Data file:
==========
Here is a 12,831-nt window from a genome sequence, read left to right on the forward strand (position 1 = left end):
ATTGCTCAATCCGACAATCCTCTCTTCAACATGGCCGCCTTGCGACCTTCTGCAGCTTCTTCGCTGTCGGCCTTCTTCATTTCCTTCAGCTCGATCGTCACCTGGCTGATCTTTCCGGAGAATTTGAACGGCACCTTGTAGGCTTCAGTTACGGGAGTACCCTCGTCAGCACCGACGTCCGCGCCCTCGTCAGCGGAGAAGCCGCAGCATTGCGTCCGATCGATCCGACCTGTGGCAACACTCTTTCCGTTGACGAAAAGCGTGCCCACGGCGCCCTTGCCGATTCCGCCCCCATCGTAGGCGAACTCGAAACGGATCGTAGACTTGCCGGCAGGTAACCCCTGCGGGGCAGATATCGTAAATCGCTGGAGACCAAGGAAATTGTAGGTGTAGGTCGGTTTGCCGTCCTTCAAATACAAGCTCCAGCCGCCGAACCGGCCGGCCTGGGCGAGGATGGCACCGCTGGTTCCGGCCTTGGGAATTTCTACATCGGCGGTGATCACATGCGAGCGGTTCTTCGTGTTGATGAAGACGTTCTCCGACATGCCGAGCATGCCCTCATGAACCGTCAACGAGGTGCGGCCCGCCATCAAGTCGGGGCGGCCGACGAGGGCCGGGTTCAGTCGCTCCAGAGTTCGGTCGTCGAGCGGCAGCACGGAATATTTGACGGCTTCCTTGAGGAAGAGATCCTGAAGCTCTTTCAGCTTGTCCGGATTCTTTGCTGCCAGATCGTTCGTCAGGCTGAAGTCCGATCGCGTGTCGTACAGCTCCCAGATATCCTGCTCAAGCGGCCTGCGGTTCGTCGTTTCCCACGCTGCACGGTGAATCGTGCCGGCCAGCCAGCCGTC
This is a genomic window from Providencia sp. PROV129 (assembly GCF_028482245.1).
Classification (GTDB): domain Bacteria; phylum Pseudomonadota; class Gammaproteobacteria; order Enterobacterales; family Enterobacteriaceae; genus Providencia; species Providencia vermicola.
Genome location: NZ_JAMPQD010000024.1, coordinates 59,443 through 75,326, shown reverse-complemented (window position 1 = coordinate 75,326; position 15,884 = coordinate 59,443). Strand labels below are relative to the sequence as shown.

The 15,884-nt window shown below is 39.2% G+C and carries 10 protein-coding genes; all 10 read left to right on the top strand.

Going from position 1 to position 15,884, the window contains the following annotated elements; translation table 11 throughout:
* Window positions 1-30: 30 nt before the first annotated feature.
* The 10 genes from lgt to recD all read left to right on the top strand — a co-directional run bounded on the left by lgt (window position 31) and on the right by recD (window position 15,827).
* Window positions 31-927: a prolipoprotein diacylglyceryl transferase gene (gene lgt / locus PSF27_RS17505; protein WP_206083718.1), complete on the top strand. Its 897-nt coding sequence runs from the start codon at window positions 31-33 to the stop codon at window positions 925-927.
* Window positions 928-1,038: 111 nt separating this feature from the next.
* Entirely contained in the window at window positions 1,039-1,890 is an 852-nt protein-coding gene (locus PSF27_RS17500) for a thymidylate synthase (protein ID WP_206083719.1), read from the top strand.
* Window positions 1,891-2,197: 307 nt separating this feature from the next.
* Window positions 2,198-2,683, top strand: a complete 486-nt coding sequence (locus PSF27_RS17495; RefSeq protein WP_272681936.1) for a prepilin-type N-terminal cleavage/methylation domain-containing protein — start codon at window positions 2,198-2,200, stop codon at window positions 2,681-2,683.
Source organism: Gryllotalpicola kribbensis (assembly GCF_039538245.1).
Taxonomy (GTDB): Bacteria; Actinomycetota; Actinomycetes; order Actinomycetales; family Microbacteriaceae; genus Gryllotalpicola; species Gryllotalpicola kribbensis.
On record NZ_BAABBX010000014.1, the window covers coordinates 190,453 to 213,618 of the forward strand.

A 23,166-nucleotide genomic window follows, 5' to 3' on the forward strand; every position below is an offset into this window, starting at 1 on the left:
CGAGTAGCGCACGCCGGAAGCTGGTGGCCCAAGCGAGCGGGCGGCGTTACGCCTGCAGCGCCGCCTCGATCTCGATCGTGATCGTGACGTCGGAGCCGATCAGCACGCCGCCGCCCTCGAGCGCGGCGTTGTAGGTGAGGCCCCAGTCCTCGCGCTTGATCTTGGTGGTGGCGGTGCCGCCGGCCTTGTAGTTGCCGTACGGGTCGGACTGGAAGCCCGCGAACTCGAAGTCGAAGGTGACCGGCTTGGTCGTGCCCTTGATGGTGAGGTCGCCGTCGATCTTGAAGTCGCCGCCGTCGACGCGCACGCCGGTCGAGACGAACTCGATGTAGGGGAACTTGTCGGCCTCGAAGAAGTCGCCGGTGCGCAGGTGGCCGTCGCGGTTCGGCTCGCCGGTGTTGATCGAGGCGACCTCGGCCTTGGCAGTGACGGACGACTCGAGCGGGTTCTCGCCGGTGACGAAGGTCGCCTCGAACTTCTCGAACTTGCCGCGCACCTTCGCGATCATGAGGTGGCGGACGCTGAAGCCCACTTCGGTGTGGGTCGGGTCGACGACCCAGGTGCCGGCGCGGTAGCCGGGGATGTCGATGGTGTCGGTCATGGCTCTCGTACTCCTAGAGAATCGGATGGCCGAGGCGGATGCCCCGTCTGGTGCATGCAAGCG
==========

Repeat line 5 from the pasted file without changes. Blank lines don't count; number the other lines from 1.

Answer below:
Genome location: NZ_JAMPQD010000024.1, coordinates 59,443 through 75,326, shown reverse-complemented (window position 1 = coordinate 75,326; position 15,884 = coordinate 59,443). Strand labels below are relative to the sequence as shown.